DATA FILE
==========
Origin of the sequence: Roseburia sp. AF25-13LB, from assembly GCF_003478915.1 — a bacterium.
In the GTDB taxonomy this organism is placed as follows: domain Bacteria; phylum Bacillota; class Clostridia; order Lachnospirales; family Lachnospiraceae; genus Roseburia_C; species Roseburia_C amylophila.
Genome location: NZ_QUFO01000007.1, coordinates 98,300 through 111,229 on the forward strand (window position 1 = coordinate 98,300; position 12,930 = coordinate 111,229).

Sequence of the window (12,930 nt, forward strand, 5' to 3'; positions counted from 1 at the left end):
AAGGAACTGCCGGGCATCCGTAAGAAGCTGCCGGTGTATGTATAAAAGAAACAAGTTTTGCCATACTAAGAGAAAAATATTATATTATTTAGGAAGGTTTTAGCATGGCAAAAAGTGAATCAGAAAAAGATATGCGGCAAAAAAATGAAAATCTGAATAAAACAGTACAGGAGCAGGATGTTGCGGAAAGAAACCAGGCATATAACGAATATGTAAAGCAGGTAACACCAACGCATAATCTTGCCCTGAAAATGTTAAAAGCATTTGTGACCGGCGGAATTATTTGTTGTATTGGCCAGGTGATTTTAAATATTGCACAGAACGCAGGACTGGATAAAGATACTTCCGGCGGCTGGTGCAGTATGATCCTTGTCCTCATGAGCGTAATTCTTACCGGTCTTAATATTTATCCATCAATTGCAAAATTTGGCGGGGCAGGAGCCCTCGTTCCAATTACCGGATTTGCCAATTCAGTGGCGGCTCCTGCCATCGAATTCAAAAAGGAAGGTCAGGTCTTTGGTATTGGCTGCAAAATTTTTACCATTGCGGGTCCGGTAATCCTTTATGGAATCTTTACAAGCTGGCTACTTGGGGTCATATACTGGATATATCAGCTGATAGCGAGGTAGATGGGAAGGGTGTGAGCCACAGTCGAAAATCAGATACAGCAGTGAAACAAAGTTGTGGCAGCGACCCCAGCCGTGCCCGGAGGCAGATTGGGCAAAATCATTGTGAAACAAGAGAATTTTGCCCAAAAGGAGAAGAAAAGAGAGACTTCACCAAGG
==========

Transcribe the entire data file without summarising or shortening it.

Origin of the sequence: Roseburia sp. AF25-13LB, from assembly GCF_003478915.1 — a bacterium.
In the GTDB taxonomy this organism is placed as follows: domain Bacteria; phylum Bacillota; class Clostridia; order Lachnospirales; family Lachnospiraceae; genus Roseburia_C; species Roseburia_C amylophila.
Genome location: NZ_QUFO01000007.1, coordinates 98,300 through 111,229 on the forward strand (window position 1 = coordinate 98,300; position 12,930 = coordinate 111,229).

Sequence of the window (12,930 nt, forward strand, 5' to 3'; positions counted from 1 at the left end):
AAGGAACTGCCGGGCATCCGTAAGAAGCTGCCGGTGTATGTATAAAAGAAACAAGTTTTGCCATACTAAGAGAAAAATATTATATTATTTAGGAAGGTTTTAGCATGGCAAAAAGTGAATCAGAAAAAGATATGCGGCAAAAAAATGAAAATCTGAATAAAACAGTACAGGAGCAGGATGTTGCGGAAAGAAACCAGGCATATAACGAATATGTAAAGCAGGTAACACCAACGCATAATCTTGCCCTGAAAATGTTAAAAGCATTTGTGACCGGCGGAATTATTTGTTGTATTGGCCAGGTGATTTTAAATATTGCACAGAACGCAGGACTGGATAAAGATACTTCCGGCGGCTGGTGCAGTATGATCCTTGTCCTCATGAGCGTAATTCTTACCGGTCTTAATATTTATCCATCAATTGCAAAATTTGGCGGGGCAGGAGCCCTCGTTCCAATTACCGGATTTGCCAATTCAGTGGCGGCTCCTGCCATCGAATTCAAAAAGGAAGGTCAGGTCTTTGGTATTGGCTGCAAAATTTTTACCATTGCGGGTCCGGTAATCCTTTATGGAATCTTTACAAGCTGGCTACTTGGGGTCATATACTGGATATATCAGCTGATAGCGAGGTAGATGGGAAGGGTGTGAGCCACAGTCGAAAATCAGATACAGCAGTGAAACAAAGTTGTGGCAGCGACCCCAGCCGTGCCCGGAGGCAGATTGGGCAAAATCATTGTGAAACAAGAGAATTTTGCCCAAAAGGAGAAGAAAAGAGAGACTTCACCAAGG